To achieve efficiency gains in our built environments, we need to modulate equipment performance over time. When you manage the thermal equilibrium of a building using dynamic modulation, you can optimize energy flow to ensure occupant comfort and achieve greater efficiency.


Energy efficiency is a vast and largely untapped energy resource contained within our built environments that is key to meeting our future global energy needs. For over a decade, energy professionals have been talking about this hidden resource and about the magnitude of the potential energy savings for owners of commercial retail spaces, office buildings, manufacturing facilities, and many other conditioned spaces.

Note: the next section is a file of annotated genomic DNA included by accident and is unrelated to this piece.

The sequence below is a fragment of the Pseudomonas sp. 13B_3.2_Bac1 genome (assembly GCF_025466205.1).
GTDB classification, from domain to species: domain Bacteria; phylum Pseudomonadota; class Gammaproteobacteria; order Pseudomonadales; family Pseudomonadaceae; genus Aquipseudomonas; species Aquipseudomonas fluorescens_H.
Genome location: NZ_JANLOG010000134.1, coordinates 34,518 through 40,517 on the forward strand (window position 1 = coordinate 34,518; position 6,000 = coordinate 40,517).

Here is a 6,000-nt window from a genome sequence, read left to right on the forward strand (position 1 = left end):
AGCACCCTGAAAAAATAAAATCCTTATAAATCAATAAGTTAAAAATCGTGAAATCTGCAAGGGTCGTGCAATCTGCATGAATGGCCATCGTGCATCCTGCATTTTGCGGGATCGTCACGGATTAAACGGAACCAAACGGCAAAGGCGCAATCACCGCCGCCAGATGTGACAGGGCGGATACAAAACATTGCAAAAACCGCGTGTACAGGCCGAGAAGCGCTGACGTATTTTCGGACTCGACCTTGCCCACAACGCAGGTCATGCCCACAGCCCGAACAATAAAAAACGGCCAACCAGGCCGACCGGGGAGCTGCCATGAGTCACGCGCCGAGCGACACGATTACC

For instance, in its 2009 report entitled Unlocking Energy Efficiency in the U.S. Economy, McKinsey Global Energy and Materials determined that “the energy and operational savings from greater efficiency total some $1.2 trillion in present value to the U.S. economy: unlocking this value would require an initial upfront investment of approximately $520 billion [1].” A 2012 analysis by Deutsche Bank Climate Advisors came to a similar conclusion. They found that $279 billion in efficiency investments in the U.S. building sector would result in $1 trillion in savings over the next 10 years [2]. . . .

Download the full white paper

    You can unsubscribe from these communications at any time. For more information on how to unsubscribe, our privacy practices, and how we are committed to protecting and respecting your privacy, please review our Privacy Policy.